Matt Warshaw on the squarest man in surfing…
Australia’s first world surf champ, Bernard “Midget” Farrelly has died, aged seventy-one. Big deal? Yeah, maybe it is.
I threw a few questions at surf historian Matt Warshaw, currently on a mountaineering retreat, to show why Midget still matters.
BeachGrit: Midget was Australia’s first world surfing champ. Which made him big in Australia. But is there anything that attaches him to surfing, now? Performance? Boards?
Warshaw: Midget’s timing, for those first big years, was perfect. He was the surfing gentleman, the boy next door, perfect manners, well-dressed, posh accent — at a time when surfers in general were just a step above pickpockets. He wore that mantle so well. When surfing went hippy, and Midget refused to go along, he got hammered for being a square. I think it’s greatly to his credit that he stayed true to who he was — an articulate, highly-focused, no-bullshit person. He actually did his best surfing during the years where he was uncool. Damien Hardman is the surfer who I think came closest to late-period Midget in terms of being hugely accomplished but not especially loved. I can’t seem to make a connection between Midget and any 2016 surfers. Sad to say, but I think he’d be as unpopular now as he was in the late ‘60s, in that he wouldn’t sing and dance and mug for our pleasure. He was better than that.
BeachGrit: The most interesting thing, it seemed, was his blood feud with the slightly younger Nat Young, who superseded Midge as Australia’s best surfer. Midget really hated Nat; and Nat was contemptuous of Midget. Any theories on its origin? Was it something to do with Midget’s anti-drug stance at a time when the world was turning on?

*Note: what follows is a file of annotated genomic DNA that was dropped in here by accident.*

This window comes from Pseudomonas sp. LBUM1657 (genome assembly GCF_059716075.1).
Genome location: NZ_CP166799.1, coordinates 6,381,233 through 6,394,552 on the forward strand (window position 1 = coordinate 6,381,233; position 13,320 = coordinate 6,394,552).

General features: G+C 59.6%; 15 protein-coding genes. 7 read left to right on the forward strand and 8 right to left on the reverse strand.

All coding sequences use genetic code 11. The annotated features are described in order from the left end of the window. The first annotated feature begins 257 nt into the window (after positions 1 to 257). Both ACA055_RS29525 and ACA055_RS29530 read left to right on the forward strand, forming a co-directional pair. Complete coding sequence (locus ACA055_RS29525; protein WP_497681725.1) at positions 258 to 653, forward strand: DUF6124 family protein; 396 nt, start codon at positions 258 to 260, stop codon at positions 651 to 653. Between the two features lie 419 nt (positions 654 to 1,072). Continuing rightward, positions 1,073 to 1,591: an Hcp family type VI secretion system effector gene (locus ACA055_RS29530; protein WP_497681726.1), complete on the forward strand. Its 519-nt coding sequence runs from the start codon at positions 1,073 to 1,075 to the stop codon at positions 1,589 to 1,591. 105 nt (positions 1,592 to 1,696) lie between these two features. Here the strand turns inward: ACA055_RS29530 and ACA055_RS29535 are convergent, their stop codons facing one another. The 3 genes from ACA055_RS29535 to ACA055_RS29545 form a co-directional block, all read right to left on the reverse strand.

Warshaw: It’s complicated. Here’s what I wrote a couple years back:
The epigraph for Midget Farrelly’s 1965 autobiography This Surfing Life is brief. “When you’re comfortable, you’re dead.” The man was 21 years old, reigning world champ, and the toast of the Australian sporting set — yet he chose to introduce his book with that little nugget of gloom. Here’s what I’m getting at. The bitterness that would come to at least partly define Midget Farrelly in years to come — that was inborn. Some of it, anyway.
And some of it was forced down his throat. For almost 50 years now, Midget has been surfing’s most ill-treated figure. Surf media tastemakers lost interest in Farrelly not long after This Surfing Life was published because, A) he didn’t get stoned, and B) he was roughly 85% less charismatic than his protege-turned-rival Nat Young.
Fifty years ago, Bob McTavish, Nat, and John Witzig did an issue of Surfing World, cheering the arrival of the “New Era” (self-titled), which basically meant Nat and Bob and George Greenough. Midget was saluted, the article was in fact very much respectful of Midget, but clearly he wasn’t really included in their New Era club. So that was the beginning of the feud. It should have lasted a few months, maybe a few years, outside. But it never, ever died. Or rather, it died when Midget died. In the end, I think it was Midget holding onto the anger, more so than Nat. Then again, Midget was the one who had to eat the injustice.
BeachGrit: Wasn’t a big fan of the surf media, either. Because of its beatification of Nat? Of drugs?
Yeah, in a nutshell. Midget was hardcore anti-drug. Belittling, even. It wasn’t a nice side of him. He was so good at what he did, everything he did — his surfboards were as sleek and perfect as his surfing style — that I think he was blinded to the idea that other people could do things differently.
As far as I know, Midget never acknowledged that Nat and all the other red-eyed shortboard longhairs, dippy as they often were, had nonetheless moved the whole program along. Their was a stiffness to Midget, the person, even though as a surfer he laid down some of surfing’s most fluid, graceful tracks. He was uncompromising. It made him great and it cost him dearly.